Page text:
Parking Reform Mandates for Santa Cruz County

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Our state is focused and acting on providing more housing for our citizens. There are a lot of mandates and laws that are currently prompting a significant increase in housing development in the county. 


I wrote about the Regional Housing Need Determination in February that requires 12,979 additional housing units in Santa Cruz County from 2023 – 2030. That’s 4.4 additional housing units / day for 8 years as mandated by the state. There are over 30 significant projects (over 25 units) proposed and/or in development in Santa Cruz County. 

You might wonder how are we going build 12,979 additional housing units in our county? It’s a good question. There are several bottlenecks to increased housing density, including zoning restrictions as likely one of the most significant ones. And within zoning, parking reform is a hot topic across the country. So, the state has addressed this with AB2097. 

This is a Game Changer: The elimination of Minimum Parking Requirements could be the single most impactful zoning regulatory reform of the 21st century. There is a lot of momentum and research supporting and establishing the belief that repealing costly parking mandates is critical to building sustainable cities with abundant and affordable housing.  California is moving toward reducing car dependency, and the removal of required parking requirements is proof. Costly parking mandates over the last century have contributed to urban sprawl, lack of abundant and affordable housing, car dependency, and climate change. Though parking reform in cities across the country is gaining momentum and as you might expect, California is leading the way. And it’s likely going to affect your neighborhood and maybe even your property values.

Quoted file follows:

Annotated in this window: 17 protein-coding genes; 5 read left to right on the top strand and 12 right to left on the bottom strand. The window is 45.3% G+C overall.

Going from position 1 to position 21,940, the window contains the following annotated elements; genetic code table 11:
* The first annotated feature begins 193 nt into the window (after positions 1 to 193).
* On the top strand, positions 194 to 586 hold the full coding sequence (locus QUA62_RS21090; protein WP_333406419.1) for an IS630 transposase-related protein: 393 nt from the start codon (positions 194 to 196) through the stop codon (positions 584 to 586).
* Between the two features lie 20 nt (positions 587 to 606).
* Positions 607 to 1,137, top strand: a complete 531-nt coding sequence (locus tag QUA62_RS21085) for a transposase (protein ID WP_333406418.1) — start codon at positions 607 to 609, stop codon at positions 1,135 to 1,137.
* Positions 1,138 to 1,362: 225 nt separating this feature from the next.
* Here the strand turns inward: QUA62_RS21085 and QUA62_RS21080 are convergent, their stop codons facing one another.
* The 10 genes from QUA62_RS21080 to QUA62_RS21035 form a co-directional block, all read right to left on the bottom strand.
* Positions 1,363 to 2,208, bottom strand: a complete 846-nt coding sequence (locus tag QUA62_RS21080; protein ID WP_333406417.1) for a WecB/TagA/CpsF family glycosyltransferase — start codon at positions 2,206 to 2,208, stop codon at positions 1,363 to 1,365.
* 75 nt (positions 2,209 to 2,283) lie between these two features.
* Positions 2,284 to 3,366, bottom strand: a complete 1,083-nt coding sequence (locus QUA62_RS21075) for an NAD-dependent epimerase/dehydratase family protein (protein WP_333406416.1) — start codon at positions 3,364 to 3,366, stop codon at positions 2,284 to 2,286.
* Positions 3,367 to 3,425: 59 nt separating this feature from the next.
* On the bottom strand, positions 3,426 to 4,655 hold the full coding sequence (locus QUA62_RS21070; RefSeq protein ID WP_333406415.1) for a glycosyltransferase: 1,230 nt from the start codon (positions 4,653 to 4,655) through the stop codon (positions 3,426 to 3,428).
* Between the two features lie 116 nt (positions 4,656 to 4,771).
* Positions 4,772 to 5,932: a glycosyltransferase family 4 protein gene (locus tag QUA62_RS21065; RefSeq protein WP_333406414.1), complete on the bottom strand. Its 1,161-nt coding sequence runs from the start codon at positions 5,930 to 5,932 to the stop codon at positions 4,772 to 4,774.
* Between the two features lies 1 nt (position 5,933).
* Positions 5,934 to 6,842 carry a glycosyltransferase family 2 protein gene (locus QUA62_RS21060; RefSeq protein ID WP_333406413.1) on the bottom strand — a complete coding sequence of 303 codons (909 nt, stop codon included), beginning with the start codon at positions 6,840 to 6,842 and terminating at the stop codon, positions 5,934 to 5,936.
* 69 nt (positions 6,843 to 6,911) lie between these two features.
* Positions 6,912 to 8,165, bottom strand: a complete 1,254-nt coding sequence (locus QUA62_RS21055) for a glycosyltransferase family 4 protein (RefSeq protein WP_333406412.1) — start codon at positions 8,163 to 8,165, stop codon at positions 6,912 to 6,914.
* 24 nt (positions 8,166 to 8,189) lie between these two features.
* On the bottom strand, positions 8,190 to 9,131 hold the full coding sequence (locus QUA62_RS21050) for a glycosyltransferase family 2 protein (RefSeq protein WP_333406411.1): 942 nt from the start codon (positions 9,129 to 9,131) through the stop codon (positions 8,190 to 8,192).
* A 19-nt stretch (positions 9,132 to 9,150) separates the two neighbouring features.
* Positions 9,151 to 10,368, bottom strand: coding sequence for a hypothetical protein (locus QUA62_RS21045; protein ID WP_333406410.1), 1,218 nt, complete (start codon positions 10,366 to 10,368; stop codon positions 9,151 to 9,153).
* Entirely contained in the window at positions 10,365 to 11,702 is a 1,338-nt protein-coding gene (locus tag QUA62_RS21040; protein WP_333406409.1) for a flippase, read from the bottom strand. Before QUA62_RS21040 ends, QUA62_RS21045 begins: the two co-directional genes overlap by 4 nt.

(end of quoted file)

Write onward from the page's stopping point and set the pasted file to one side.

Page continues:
On September 22, 2022,  Governor Gavin Newsom signed Assembly Bill (AB) 2097, which added Government Code Section (§) 65863.2. AB 2097 prohibits a public agency from imposing or enforcing any minimum automobile parking requirement on any residential, commercial, or other development project that is within one-half mile of a Major Transit Stop, with minor exceptions. A development project, for purposes of this bill, includes any project requiring a discretionary entitlement or building permit to allow the construction, reconstruction, alteration, addition, or change of use of a structure or land.


The scope of reform is transit oriented: Reform based on transit stations and bus lines. The affected land use is residential, commercial or any other development project. 

Does this type of deregulation work? What does history of parking deregulation teach us? Let’s look at Buffalo, NY in 2017.  Buffalo ended parking requirements. What did developers do next?  Here are key insights from the mixed-use development response:

  1. Builders shared parking rather than build parking. They relied on shared parking networks, which enabled them to provide parking access without dedicating excess space to vehicle storage
  2. Even new parking became shared parking: The projects entered into shared parking arrangements with nearby mixed-use projects. 
  3. Transit-oriented development got a boost: several mixed-use projects along the main street transit corridor created hundreds of units of student housing that were not possible during the period with parking regulations. 
  4. Adaptive reuse projects became more viable. Rehabilitation of older structures into new mixed-use complexes was now possible with the removal of the parking requirements. 
  5. Simply put, by removing parking requirements, Buffalo unlocked the creation of more than 1,000 new homes and a vibrant array of transit-accessible businesses and restaurants — many of which might never have existed given the high cost of creating new parking.
  6. In summary: In the absence of [minimum parking requirements], off-street parking lots can transform into parks, shops, workplaces, and residences. Conversion of excess off-street parking spaces to such “higher uses” benefits not only municipalities such as Buffalo looking to introduce a denser (and more walkable) urban form but also highly urbanized areas where developable land is limited.

Our focus is helping you to understand the dynamics of the market and how they affect your property value and the quality of your life in Santa Cruz. If this inspires you, let’s talk. 

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